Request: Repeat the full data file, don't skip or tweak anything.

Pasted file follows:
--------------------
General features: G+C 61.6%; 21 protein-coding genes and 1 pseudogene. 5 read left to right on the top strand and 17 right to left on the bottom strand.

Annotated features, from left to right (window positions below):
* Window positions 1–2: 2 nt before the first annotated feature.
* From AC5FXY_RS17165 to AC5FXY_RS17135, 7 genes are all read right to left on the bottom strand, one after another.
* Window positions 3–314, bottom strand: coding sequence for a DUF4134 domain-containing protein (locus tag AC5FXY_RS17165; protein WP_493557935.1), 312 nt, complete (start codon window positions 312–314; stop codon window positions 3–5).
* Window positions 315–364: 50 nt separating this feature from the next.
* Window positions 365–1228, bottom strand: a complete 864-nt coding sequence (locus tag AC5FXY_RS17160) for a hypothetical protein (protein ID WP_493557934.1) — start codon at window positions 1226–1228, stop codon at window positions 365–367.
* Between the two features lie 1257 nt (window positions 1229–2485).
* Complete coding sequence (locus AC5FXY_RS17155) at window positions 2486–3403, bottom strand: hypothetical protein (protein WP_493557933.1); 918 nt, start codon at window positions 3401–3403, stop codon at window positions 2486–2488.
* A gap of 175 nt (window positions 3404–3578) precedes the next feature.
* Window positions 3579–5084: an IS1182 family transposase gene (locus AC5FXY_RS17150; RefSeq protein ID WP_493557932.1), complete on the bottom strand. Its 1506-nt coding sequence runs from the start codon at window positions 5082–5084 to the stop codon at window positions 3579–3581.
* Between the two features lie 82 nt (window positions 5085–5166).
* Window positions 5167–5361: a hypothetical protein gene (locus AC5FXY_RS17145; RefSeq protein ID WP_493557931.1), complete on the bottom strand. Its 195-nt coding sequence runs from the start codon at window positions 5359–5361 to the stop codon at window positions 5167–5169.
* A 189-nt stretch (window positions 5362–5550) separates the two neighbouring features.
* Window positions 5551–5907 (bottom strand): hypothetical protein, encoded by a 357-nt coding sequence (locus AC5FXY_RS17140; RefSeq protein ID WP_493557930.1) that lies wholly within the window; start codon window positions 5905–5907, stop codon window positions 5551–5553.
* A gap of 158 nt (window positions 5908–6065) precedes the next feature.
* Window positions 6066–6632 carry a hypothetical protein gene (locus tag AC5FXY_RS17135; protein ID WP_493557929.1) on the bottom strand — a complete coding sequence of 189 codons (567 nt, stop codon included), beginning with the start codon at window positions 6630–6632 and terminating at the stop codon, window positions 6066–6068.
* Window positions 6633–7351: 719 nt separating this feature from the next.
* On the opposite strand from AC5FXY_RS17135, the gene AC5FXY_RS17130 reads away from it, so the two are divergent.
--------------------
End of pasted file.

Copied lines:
General features: G+C 61.6%; 21 protein-coding genes and 1 pseudogene. 5 read left to right on the top strand and 17 right to left on the bottom strand.

Annotated features, from left to right (window positions below):
* Window positions 1–2: 2 nt before the first annotated feature.
* From AC5FXY_RS17165 to AC5FXY_RS17135, 7 genes are all read right to left on the bottom strand, one after another.
* Window positions 3–314, bottom strand: coding sequence for a DUF4134 domain-containing protein (locus tag AC5FXY_RS17165; protein WP_493557935.1), 312 nt, complete (start codon window positions 312–314; stop codon window positions 3–5).
* Window positions 315–364: 50 nt separating this feature from the next.
* Window positions 365–1228, bottom strand: a complete 864-nt coding sequence (locus tag AC5FXY_RS17160) for a hypothetical protein (protein ID WP_493557934.1) — start codon at window positions 1226–1228, stop codon at window positions 365–367.
* Between the two features lie 1257 nt (window positions 1229–2485).
* Complete coding sequence (locus AC5FXY_RS17155) at window positions 2486–3403, bottom strand: hypothetical protein (protein WP_493557933.1); 918 nt, start codon at window positions 3401–3403, stop codon at window positions 2486–2488.
* A gap of 175 nt (window positions 3404–3578) precedes the next feature.
* Window positions 3579–5084: an IS1182 family transposase gene (locus AC5FXY_RS17150; RefSeq protein ID WP_493557932.1), complete on the bottom strand. Its 1506-nt coding sequence runs from the start codon at window positions 5082–5084 to the stop codon at window positions 3579–3581.
* Between the two features lie 82 nt (window positions 5085–5166).
* Window positions 5167–5361: a hypothetical protein gene (locus AC5FXY_RS17145; RefSeq protein ID WP_493557931.1), complete on the bottom strand. Its 195-nt coding sequence runs from the start codon at window positions 5359–5361 to the stop codon at window positions 5167–5169.
* A 189-nt stretch (window positions 5362–5550) separates the two neighbouring features.
* Window positions 5551–5907 (bottom strand): hypothetical protein, encoded by a 357-nt coding sequence (locus AC5FXY_RS17140; RefSeq protein ID WP_493557930.1) that lies wholly within the window; start codon window positions 5905–5907, stop codon window positions 5551–5553.
* A gap of 158 nt (window positions 5908–6065) precedes the next feature.
* Window positions 6066–6632 carry a hypothetical protein gene (locus tag AC5FXY_RS17135; protein ID WP_493557929.1) on the bottom strand — a complete coding sequence of 189 codons (567 nt, stop codon included), beginning with the start codon at window positions 6630–6632 and terminating at the stop codon, window positions 6066–6068.
* Window positions 6633–7351: 719 nt separating this feature from the next.
* On the opposite strand from AC5FXY_RS17135, the gene AC5FXY_RS17130 reads away from it, so the two are divergent.